June 01, 2017 | Graham

Who will pay for the benefits of global warming?

More and more studies are emerging showing the benefits of increased CO2 in the atmosphere. While there appears to be a correlation with temperature, there is also a correlation with more rainfall, more plant life and fewer storms. Some of these obviously act to counteract the temperature correlation.

While the Stern Review is widely cited as evidence of the costs of global warming, it was completed before any of these facts were known. Wouldn’t it be ironic if the unknown unknowns actually mean there is a net benefit to CO2 emissions?

And if there is, and it is reasonable to charge emitters for the “bad” effects of atmospheric CO2 via carbon levies etc, then isn’t it just as reasonable to charge renewables for the externalities of not having CO2 in the atmosphere?

Here are some pieces of evidence on what is actually occurring in the world.

First, a graph looking at droughts in the continental USA.

McCabe_17_05_25McCabe, G.J., Wolock, D.M. and Austin, S.H. 2017. Variability of runoff-based drought conditions in the conterminous United States. International Journal of Climatology 37: 1014-1021.

The second half of the C20 is obviously much wetter than the first half, and it wasn’t until the 40s that CO2 was reckoned to have much of an effect.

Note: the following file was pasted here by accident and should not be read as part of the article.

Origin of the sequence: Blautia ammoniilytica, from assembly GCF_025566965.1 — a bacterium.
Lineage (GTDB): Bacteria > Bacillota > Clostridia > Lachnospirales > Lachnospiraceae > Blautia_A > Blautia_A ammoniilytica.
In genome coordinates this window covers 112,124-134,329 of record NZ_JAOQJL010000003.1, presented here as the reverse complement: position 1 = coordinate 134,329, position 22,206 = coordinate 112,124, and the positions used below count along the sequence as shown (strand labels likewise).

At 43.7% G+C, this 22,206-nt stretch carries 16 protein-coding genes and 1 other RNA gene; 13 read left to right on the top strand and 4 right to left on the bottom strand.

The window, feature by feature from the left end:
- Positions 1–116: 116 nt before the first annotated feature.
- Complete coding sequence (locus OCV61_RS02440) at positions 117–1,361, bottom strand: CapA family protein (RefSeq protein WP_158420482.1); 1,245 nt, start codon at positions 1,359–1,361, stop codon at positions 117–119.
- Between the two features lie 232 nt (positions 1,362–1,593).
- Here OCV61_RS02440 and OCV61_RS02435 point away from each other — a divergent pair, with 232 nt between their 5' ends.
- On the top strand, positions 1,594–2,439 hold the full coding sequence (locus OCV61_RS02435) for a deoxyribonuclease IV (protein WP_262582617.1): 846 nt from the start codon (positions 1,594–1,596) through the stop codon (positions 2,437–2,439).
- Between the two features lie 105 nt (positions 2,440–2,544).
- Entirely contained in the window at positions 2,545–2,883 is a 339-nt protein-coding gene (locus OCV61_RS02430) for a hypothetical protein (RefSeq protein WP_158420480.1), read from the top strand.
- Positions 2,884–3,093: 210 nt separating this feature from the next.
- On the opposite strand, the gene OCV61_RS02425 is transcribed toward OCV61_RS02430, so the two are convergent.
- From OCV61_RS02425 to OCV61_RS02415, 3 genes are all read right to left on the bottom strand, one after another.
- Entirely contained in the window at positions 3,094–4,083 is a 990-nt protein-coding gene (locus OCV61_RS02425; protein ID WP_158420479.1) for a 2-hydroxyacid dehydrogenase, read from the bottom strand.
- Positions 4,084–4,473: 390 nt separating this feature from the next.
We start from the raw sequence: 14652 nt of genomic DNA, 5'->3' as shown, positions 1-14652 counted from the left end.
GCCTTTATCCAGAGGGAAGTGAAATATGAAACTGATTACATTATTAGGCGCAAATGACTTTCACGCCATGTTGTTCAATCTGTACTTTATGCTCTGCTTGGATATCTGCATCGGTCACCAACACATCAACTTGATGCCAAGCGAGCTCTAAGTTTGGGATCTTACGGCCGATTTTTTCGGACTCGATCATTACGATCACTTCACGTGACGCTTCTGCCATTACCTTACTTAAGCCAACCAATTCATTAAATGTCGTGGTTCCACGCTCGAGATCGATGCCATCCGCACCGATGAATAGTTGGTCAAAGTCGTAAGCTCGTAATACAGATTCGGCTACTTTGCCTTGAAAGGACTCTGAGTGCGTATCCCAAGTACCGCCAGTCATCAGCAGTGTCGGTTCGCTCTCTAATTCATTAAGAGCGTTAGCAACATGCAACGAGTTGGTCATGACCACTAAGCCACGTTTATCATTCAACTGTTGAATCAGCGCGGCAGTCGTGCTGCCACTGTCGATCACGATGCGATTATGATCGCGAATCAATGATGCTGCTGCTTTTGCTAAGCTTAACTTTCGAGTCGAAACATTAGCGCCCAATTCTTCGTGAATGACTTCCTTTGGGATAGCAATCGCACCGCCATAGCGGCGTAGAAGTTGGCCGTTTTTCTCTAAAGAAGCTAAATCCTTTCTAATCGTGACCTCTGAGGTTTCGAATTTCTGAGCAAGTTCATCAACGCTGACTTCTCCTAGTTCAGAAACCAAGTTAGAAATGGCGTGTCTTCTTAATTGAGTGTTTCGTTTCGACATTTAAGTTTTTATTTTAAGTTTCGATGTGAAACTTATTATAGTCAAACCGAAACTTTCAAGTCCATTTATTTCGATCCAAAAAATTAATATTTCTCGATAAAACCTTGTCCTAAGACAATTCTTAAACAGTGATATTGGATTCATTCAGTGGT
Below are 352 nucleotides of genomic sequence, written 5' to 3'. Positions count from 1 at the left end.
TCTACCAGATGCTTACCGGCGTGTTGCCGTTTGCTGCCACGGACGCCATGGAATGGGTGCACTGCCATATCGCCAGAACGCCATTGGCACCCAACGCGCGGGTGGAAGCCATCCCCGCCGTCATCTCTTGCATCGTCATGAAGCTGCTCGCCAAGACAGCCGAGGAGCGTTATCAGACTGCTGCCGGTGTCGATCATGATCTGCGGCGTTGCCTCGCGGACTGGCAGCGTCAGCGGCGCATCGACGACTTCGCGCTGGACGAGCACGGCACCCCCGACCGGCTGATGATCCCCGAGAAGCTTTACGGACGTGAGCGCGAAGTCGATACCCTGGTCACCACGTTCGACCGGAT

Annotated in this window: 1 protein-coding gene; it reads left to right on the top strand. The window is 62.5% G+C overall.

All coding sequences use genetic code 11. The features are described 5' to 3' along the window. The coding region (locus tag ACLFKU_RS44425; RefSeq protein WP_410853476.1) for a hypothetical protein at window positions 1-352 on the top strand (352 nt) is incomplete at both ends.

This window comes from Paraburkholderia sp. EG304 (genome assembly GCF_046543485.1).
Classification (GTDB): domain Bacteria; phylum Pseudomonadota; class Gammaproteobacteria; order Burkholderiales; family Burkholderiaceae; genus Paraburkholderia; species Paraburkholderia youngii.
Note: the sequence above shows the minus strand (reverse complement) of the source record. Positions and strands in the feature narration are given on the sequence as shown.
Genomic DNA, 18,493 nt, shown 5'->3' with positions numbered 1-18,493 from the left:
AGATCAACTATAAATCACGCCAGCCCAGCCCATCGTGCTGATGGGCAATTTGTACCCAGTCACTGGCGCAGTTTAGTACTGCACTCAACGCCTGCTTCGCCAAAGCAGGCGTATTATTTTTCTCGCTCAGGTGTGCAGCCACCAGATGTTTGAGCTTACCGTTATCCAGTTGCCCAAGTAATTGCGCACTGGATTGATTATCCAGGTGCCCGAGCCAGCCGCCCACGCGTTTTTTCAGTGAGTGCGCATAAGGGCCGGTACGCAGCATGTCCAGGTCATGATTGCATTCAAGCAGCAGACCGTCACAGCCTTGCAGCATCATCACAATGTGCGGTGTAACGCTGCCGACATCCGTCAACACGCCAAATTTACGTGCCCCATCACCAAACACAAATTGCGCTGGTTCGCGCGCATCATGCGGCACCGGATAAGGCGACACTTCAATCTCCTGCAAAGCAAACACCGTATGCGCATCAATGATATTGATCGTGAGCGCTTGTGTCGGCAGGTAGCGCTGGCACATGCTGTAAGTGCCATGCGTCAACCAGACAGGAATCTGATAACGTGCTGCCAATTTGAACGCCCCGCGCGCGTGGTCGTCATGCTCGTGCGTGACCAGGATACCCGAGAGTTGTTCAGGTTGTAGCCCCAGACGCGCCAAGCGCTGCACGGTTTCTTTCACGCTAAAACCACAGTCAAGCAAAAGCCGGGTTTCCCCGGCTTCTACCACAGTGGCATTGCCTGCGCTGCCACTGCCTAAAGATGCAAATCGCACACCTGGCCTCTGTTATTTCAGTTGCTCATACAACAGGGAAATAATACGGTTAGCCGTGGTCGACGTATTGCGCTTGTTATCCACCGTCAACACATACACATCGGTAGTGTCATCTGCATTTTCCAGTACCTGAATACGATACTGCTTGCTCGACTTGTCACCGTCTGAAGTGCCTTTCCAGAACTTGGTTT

This is echoed by data from our own BOM.


Phys.org has reported:

A small team of researchers with the Directorate for Sustainable Resources in Italy and Ghent University in Belgium has found evidence that shows some parts of the planet are becoming cooler and others warmer due to an increase in localized greening. As the team notes in their paper published in the journal Science, much of the increase in greening is due to an increase of atmospheric carbon dioxide.
And to round it off, here is a graph on tropical cyclones, again from the BOM.
It seems like mankind’s greatest experiment in coincidental geo-engineering may actually be paying unexpected dividends, assuming of course that in these cases correlation equals causation.



Posted by Graham at 10:45 am | Comments (14) |